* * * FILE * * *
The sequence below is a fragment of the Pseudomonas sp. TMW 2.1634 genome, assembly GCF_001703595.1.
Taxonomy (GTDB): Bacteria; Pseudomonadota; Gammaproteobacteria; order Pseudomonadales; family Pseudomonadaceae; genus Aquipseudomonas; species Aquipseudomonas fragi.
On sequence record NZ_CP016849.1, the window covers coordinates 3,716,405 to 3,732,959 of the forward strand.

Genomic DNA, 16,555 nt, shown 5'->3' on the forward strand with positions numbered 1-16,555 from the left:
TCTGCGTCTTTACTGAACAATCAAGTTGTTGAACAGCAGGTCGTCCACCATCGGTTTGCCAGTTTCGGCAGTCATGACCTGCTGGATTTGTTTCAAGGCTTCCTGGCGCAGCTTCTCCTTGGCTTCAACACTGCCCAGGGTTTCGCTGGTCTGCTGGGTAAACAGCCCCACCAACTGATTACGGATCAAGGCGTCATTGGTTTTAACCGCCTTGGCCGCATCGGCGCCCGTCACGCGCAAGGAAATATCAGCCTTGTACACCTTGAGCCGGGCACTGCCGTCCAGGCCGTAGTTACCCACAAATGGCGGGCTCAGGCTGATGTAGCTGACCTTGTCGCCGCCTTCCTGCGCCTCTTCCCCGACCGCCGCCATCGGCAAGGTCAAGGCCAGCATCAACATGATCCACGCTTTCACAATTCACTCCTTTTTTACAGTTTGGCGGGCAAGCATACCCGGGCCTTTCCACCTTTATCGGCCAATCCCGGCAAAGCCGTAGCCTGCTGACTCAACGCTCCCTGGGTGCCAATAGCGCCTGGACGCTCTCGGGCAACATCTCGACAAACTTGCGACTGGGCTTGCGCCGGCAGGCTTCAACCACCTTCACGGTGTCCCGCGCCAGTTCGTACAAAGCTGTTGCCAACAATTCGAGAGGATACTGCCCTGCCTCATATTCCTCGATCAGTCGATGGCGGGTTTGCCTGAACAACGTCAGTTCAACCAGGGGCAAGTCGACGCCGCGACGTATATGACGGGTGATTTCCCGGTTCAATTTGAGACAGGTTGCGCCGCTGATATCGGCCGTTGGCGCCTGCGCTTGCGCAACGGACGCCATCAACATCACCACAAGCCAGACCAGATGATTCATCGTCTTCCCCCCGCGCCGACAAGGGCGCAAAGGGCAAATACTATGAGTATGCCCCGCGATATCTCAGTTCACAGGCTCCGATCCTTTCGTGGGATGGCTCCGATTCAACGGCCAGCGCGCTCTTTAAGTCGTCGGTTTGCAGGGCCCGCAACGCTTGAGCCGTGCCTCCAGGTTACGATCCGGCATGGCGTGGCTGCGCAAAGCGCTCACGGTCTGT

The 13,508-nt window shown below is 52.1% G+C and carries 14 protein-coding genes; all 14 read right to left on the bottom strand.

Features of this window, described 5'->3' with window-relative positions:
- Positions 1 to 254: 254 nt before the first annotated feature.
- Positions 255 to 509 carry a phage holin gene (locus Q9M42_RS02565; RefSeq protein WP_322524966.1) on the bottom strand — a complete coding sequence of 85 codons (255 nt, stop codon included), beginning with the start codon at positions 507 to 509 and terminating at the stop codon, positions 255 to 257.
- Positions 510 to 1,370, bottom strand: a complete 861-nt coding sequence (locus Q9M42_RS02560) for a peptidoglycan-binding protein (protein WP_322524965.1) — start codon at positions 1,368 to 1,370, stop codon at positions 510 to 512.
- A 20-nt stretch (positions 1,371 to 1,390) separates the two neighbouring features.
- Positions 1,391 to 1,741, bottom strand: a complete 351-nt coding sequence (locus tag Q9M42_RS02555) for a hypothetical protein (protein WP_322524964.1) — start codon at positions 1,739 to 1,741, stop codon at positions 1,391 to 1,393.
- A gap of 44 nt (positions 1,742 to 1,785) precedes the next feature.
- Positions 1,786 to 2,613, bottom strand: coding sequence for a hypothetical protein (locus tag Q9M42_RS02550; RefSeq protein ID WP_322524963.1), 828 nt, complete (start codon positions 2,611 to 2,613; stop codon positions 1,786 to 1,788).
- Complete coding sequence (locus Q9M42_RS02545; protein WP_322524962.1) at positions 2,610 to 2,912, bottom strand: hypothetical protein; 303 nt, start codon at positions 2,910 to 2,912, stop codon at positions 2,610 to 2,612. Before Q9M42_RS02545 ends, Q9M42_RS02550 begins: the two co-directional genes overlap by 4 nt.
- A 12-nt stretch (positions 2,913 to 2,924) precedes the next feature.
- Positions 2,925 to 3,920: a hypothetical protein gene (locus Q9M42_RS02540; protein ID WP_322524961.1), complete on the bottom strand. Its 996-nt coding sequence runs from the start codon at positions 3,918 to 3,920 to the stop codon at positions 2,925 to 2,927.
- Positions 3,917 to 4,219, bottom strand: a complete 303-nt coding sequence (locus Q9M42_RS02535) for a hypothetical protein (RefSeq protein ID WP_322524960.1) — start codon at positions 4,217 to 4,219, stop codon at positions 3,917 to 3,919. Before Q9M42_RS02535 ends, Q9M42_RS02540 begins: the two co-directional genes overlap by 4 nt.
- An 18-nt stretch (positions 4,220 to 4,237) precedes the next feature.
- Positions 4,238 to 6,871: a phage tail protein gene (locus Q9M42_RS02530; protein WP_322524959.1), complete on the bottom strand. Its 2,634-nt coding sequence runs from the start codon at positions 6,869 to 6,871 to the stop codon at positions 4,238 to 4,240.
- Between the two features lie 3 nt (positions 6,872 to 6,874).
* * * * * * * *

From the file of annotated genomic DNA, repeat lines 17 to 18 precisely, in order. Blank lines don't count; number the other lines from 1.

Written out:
- Positions 2,925 to 3,920: a hypothetical protein gene (locus Q9M42_RS02540; protein ID WP_322524961.1), complete on the bottom strand. Its 996-nt coding sequence runs from the start codon at positions 3,918 to 3,920 to the stop codon at positions 2,925 to 2,927.
- Positions 3,917 to 4,219, bottom strand: a complete 303-nt coding sequence (locus Q9M42_RS02535) for a hypothetical protein (RefSeq protein ID WP_322524960.1) — start codon at positions 4,217 to 4,219, stop codon at positions 3,917 to 3,919. Before Q9M42_RS02535 ends, Q9M42_RS02540 begins: the two co-directional genes overlap by 4 nt.